Contamination is rampant in our oceans, our rivers, our groundwater and every other source of water on the face of the planet. We all need water to survive; and, most of us can only go 3 days without it before dehydration finally claims us. Lack of clean drinking water threatens huge numbers of people already; and, will threaten every living being on the planet within the next decade.
There is a new discovery that just may help to solve the clean water water and might also make the College of Wooster a household name. Dr. Paul L. Edmiston, from the College, has developed a silica-based "glass" that absorbs toxins in water. Both scientists and environmental advocates are excited and hopeful about the possibilities this discovery promises.
Dr. Edmiston, patented the glass under the name of Obsorb and formed a new company, Absorbent Materials, in order to market the new glass. The glass is being tested at various sites across the United States. Possibly, the major attraction is that it will not be only the industrialized, wealthy countries that can take advantage of this discovery; but, its unique properties make it accessible for low-tech, low-budget cleanups in developing countries is well.
CleanTechnica has this to say:
Patented under the name “Obsorb,” this space-age glass binds with gasoline and other pollutants containing volatile organic compounds but it does not bind with water, so it acts like a “smart” sponge, capable of picking and choosing from contaminated groundwater.
When Obsorb comes in contact with VOCs (volatile organic compounds) in water, the glass absorbs them within its compound without reacting with the water. The glass has a nano-matrix structure which means it can unfold to absorb the contaminants up to eight times its own weight. Added to this is the fact that the glass can be cleaned and reused hundreds of times making it very environmentally friendly. At the present time, there are three variations of the material available to reclamation firms and government agencies involved in the clean-up and/or remedial toxic groundwater contamination sites.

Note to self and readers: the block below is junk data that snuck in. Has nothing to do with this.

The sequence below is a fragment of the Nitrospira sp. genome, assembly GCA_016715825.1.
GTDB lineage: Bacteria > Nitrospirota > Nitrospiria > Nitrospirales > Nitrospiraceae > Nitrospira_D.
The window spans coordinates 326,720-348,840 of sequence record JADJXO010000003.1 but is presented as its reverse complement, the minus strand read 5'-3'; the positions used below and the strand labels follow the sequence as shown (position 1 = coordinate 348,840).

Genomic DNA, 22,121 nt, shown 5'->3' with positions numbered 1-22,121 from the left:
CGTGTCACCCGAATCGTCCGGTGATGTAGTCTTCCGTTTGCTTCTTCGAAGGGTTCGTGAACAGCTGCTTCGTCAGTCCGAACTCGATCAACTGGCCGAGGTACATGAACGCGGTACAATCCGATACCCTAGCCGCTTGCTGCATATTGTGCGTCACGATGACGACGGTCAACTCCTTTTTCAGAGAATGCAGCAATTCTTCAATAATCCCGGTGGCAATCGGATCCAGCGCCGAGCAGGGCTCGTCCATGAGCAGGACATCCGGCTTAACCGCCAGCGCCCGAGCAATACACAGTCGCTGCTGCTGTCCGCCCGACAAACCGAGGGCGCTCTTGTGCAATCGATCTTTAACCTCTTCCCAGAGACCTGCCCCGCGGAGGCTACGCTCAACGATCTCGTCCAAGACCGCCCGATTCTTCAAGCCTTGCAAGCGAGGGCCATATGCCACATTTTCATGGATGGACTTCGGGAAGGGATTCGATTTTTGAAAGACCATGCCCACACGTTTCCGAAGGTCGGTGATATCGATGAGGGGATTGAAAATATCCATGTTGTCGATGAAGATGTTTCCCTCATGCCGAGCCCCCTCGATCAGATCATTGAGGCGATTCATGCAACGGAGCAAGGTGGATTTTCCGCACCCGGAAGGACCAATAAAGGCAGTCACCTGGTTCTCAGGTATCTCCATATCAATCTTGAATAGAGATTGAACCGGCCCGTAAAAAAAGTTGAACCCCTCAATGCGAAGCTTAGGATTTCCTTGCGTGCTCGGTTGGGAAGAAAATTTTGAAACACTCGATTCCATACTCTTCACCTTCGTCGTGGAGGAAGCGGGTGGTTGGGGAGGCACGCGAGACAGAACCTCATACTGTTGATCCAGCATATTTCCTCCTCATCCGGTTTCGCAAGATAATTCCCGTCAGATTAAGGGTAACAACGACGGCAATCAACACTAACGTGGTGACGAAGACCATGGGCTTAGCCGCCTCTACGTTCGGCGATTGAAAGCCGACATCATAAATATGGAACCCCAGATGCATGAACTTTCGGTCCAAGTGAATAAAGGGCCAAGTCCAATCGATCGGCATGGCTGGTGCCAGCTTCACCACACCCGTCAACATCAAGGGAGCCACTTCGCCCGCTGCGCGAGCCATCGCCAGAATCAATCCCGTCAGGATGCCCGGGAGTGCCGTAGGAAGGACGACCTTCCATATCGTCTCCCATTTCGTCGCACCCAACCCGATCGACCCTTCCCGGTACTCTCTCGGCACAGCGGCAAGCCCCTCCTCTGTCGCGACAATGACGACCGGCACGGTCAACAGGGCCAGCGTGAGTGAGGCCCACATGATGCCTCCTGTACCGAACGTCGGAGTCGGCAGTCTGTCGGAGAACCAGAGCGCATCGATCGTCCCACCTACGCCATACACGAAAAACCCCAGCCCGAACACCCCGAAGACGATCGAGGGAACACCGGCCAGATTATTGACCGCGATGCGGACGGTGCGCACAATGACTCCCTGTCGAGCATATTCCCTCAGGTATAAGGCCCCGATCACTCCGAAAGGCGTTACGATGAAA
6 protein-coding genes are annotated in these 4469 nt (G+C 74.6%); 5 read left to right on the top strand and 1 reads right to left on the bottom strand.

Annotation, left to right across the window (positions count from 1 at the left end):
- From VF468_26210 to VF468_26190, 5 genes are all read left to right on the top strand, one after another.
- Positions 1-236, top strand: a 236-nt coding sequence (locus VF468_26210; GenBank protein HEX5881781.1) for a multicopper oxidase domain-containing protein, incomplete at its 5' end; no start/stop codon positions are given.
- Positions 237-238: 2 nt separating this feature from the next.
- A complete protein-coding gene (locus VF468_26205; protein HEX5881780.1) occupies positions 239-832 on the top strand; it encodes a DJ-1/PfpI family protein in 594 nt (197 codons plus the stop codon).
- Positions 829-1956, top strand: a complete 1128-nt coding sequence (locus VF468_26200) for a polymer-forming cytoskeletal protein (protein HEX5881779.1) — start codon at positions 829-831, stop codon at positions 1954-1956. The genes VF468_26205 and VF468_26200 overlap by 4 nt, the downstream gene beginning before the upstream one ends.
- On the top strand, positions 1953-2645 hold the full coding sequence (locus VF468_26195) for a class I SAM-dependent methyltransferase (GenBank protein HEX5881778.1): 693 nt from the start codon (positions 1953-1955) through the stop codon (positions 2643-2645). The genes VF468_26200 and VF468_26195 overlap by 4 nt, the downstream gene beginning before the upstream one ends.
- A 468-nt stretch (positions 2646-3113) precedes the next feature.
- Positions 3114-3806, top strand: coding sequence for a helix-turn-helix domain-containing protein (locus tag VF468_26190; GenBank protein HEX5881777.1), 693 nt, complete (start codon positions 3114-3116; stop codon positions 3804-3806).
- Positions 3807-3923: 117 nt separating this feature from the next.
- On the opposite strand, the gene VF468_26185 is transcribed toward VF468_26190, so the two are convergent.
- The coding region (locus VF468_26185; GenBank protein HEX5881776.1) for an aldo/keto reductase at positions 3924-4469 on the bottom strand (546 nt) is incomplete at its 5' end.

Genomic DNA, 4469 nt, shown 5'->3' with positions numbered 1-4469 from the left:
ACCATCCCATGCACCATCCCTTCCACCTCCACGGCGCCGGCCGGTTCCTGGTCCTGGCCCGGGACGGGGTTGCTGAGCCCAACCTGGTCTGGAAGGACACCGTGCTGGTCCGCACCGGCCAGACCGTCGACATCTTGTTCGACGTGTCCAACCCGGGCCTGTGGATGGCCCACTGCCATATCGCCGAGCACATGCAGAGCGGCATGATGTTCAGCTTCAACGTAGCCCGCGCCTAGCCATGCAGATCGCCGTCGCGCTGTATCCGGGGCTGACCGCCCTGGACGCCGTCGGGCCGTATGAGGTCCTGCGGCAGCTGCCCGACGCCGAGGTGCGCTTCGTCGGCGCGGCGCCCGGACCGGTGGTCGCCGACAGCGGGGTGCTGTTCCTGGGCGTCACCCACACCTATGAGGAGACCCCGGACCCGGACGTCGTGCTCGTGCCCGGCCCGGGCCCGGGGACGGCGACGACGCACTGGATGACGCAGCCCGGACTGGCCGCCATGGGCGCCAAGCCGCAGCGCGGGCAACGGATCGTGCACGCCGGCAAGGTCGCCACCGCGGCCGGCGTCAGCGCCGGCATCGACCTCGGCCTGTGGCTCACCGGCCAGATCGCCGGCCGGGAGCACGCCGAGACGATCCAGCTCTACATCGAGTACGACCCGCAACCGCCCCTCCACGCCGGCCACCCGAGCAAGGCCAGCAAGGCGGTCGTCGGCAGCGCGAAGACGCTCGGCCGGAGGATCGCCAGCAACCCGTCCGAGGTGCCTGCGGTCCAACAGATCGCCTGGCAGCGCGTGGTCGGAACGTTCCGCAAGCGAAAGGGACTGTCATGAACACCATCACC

This swelling glass could have huge practical and financial implications for the EPA (Environmental Protection Agency) as well as the Department of Energy, which currently lists 4,000 priority contamination sites representing around $250 to $350 billion in potential remediation costs.
At a recent pilot demonstration in Ohio, Obsorb was used in the form of a white powder to suck up a plume of TCE (a volatile organic compound). TCE is incredibly difficult and expensive to clean up using the methods we have developed to date. For this reason some contaminated sites are simply shut down allowing the vapors to dissipate naturally. Not very environmentally friendly; and, totally unsatisfactory, if you ask me. The process takes decades, so Obsorb's potential to provide a low-cost means of recovering sites becomes apparent.
When utilized at a contamination site, once the Obsorb has reached its maximum capacity, it floats to the surface. A filter or skimmer can then be used to scoop up the glass which is cleaned and returned to the site.
Via greenUpgrader and CleanTechnica.com